About this research group
We are a highly motivated and interdisciplinary research team that focuses on dissecting molecular networks and mechanisms underlying human brain function and disease. Mutations in more than 400 genes are known to give rise to cognitive disorders such as Intellectual Disability (ID), providing an exciting starting point to study this problem. Accumulating evidence suggests that some ID genes operate together to control specific aspects of nervous system development and function. However, the function of most ID genes is unknown or poorly characterised at present. We aim to change dimensions in this field of research by providing functional data for all ID genes and by systematically identifying their molecular connections.
In order to be able to investigate the large number of genes, we use a powerful genetic model organism, the fruitfly Drosophila melanogaster. In flies, genes can be manipulated specifically in neurons with relative ease, and consequences for neuronal architecture, function and cognitive behaviour of the fly, such as learning and memory, can be studied and compared. Furthermore, we use the gained knowledge on ID gene function and the fruitfly as a model to search for genetic and chemical modifiers of fly „intellectual disability“ phenotypes.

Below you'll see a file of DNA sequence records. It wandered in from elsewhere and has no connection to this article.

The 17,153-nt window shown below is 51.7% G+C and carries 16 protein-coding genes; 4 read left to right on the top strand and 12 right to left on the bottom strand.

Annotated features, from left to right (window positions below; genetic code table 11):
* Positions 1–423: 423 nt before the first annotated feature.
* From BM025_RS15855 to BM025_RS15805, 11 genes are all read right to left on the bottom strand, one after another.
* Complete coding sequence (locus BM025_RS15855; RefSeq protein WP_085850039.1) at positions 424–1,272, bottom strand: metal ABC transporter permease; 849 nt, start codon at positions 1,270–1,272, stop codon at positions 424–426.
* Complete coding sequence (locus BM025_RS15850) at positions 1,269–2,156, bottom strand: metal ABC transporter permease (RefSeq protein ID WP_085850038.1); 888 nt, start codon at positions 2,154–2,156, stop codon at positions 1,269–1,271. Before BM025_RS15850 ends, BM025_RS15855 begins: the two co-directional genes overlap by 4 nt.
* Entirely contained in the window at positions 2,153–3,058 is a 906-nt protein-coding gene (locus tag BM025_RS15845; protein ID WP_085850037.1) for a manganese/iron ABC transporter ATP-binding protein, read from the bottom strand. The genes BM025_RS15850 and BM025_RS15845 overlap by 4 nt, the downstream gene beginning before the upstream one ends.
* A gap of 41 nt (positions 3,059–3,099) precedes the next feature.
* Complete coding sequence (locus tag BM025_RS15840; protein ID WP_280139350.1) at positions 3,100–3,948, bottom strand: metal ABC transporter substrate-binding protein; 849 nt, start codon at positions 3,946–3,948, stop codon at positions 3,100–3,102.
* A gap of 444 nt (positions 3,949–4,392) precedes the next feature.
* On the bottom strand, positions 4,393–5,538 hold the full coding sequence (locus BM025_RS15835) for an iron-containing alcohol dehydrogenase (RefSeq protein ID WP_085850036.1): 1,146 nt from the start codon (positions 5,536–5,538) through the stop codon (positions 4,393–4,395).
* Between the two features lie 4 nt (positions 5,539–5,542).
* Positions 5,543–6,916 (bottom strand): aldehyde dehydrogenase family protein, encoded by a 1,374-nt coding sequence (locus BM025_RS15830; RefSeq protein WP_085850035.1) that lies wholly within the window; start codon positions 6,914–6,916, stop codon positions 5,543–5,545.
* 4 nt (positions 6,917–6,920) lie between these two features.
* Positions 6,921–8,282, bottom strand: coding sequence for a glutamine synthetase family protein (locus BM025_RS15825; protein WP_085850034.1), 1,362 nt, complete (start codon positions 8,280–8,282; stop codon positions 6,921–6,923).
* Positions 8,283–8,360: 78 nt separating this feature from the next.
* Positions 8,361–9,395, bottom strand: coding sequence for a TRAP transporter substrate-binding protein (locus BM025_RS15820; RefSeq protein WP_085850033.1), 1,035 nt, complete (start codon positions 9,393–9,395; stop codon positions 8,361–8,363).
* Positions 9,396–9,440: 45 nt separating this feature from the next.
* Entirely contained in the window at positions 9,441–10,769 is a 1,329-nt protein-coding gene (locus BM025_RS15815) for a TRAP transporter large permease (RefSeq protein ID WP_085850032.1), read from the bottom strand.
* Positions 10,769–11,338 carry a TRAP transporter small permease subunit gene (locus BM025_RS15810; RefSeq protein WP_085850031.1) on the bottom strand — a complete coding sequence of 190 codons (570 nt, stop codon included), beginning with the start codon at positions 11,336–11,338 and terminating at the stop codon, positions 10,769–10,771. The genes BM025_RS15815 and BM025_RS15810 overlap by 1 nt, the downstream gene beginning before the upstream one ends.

Novel candidate genes and potential medication
This research identifies novel candidate genes and potential medication for humans. Recent data indicate that several forms of intellectual disability indeed result from reversible inabilities of the nervous system, raising serious hope that impaired cognition can be treated. Beyond the expected fundamental insights into molecular pathways that wire the brain, our research program also aims at significantly contributing to such developments.
Advanced current projects in the lab focus on diseases caused by synaptic proteins, chromatin remodelling and transcription factors, by the glycosylation machinery, by mitochondrial proteins and proteins involved in nucleotide metabolism. Whereas these projects primarily aim to understand the neurological basis underlying their specific human disorders, they also serve as pilot projects for our systematic approaches to ID, as they continuously improve our knowledge on ID-relevant fly phenotypes. We also become increasingly interested in Autism, Attention deficit hyperactivity (ADHD) and language disorders, and into the arising concept that the genetics and neurobiology of these disorders significantly overlap with each other and with intellectual disability.